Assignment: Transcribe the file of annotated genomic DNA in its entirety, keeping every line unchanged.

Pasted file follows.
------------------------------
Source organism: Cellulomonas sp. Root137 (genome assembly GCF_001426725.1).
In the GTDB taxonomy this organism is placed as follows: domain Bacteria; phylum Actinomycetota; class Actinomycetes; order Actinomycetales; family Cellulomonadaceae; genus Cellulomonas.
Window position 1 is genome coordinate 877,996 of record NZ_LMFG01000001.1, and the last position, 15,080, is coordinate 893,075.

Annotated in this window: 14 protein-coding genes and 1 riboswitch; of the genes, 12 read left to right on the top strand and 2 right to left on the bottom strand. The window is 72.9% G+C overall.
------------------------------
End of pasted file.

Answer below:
Source organism: Cellulomonas sp. Root137 (genome assembly GCF_001426725.1).
In the GTDB taxonomy this organism is placed as follows: domain Bacteria; phylum Actinomycetota; class Actinomycetes; order Actinomycetales; family Cellulomonadaceae; genus Cellulomonas.
Window position 1 is genome coordinate 877,996 of record NZ_LMFG01000001.1, and the last position, 15,080, is coordinate 893,075.

Annotated in this window: 14 protein-coding genes and 1 riboswitch; of the genes, 12 read left to right on the top strand and 2 right to left on the bottom strand. The window is 72.9% G+C overall.